For the past 15 years I have worked for international and local non-profits, as an organizer and advocate for youth and community development. As a youth development specialist I've worked with marginalized communities in directing media arts programs, leadership development and activism trainings. During college and high school I worked in retail, restaurants and bars. Currently, I serve as Deputy Director for Northern Manhattan Coalition for Immigrant Rights. This is my resume in a nutshell (you can view my LinkedIn Profile here).
I'm sharing this with you because launching Muchacha Power is a big leap for me. I worked on the design as a hobby, a project to empower my daughter and me in the face of media mainstreams that didn't include us. I remember feeling less than when I was 5 because I didn't have a certain look or skin color. And I didn't want my daughters to feel that way. I needed her to know that she and I are powerful, even when we don't feel it.
I worked with a few different designers to get the Muchacha Power logo just right. I spent time learning about who makes t-shirts in our little town of Cabarete, Dominican Republic. I toured a zona-franca along the border, had a friend pick up unused fabrics from a factory in La Vega, and tried to teach myself how to sew. I did this all while meeting work deadlines, nursing my infant and chasing my toddler. I'll have to write another post about what taking a project like this does for a marriage another time.
We had a family trip to New York and England planed for the end of June. That was my deadline to have my mock-ups. Our flight was scheduled for June 17 at 10am and I received my first batch of shirts on June 16 at 4pm. So off we went to NYC to see my mom, handle a few work meetings and hang-out with friends before heading to the UK to visit my husband's family.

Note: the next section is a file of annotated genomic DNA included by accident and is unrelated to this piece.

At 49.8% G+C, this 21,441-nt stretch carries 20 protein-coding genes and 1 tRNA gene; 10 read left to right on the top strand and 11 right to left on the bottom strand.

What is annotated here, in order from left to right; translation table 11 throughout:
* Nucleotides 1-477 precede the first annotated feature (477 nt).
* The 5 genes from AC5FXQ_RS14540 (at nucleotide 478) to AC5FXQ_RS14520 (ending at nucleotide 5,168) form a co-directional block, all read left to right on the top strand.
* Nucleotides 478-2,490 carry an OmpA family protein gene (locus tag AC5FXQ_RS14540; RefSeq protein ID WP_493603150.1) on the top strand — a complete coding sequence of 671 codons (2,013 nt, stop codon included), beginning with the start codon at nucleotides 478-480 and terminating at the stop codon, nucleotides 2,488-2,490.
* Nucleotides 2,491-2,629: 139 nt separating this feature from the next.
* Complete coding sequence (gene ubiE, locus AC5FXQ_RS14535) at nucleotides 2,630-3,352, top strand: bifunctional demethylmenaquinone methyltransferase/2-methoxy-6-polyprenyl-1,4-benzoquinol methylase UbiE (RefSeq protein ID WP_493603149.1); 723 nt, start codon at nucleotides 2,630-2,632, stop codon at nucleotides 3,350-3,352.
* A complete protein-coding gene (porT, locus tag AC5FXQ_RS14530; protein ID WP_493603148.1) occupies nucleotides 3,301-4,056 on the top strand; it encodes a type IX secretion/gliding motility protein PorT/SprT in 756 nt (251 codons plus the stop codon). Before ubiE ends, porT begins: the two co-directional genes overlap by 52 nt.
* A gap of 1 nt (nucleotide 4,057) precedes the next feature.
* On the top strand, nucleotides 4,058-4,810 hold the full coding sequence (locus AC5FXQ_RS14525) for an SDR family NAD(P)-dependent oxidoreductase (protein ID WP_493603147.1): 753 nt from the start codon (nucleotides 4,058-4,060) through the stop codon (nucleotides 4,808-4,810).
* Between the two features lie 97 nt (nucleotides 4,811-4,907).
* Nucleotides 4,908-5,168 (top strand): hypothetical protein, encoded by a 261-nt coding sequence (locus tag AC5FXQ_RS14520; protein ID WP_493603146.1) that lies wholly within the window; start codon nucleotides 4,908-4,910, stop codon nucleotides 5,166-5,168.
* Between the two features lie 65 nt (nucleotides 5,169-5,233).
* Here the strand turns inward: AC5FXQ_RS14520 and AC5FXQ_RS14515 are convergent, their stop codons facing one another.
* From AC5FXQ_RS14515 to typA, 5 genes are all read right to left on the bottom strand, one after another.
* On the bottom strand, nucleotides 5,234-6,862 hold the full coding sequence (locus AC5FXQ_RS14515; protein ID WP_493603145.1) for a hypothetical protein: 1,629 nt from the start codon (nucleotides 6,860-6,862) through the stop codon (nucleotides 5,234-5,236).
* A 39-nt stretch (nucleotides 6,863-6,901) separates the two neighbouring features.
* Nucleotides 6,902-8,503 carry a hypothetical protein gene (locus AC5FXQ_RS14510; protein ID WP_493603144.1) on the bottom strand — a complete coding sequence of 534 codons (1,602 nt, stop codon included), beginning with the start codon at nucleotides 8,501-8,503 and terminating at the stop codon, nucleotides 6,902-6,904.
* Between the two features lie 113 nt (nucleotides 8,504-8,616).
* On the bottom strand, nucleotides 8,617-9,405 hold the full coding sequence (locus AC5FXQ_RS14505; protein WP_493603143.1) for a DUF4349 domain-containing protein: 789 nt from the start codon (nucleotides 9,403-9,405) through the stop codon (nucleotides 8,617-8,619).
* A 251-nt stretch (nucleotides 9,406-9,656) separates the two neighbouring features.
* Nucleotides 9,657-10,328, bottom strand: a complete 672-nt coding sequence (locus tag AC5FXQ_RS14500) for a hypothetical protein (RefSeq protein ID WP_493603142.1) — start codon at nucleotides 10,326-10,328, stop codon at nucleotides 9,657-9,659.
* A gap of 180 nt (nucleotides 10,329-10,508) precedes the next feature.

In seeing my dear friends, I gave them samples of the shirt, often times one for them and one for their daughter to try out. They all told me they loved them and my ego was having a blast! I still didn't have a business plan or how I was planning on selling them, I didn't even have a price list. My non-profit side just wanted as many girls and women feeling strong in these shirts. My husband and business friends reminded me that it cost me (and my family) money to make them.
During our time in the UK, a close friend posted a photo of her daughter in the Muchacha Power toddler tank. Within hours I had over 30 requests about the shirt and how to order. I'm forever grateful for this incredible jump start, and I didn't want to loose interest or momentum (gracias Mino!).
However, I didn't yet have all my merchandize ready or my distribution. I quickly created a shopify account and sent a few links around for people to pre-order. Thank you to LatinasThinkBIG and a few of my mommy groups for the extra support.
So here I am. Finalizing my next order. Creating a few new items like the MuchachaPower Onesie and V-neck cuts. I'm also still trying to figure out how best to get the shirts from the DR to the US and even Europe, without making them too expensive. I'm also fighting the urge to gift the shirts as right now all the money into making Muchacha Power, is coming from my savings.
I'm still learning as I go. I'm still excited to get Muchacha Power to as many people as possible. And while I'd love to make this more than a side hustle, I'm more interested in making sure as many little girls and their mama's know how bold, brave y fuerte they are.
If you are reading this and can help a sister out with start-up funds, marketing, web design or even photos of the shirt let me know. We'd love to have you join our little start-up.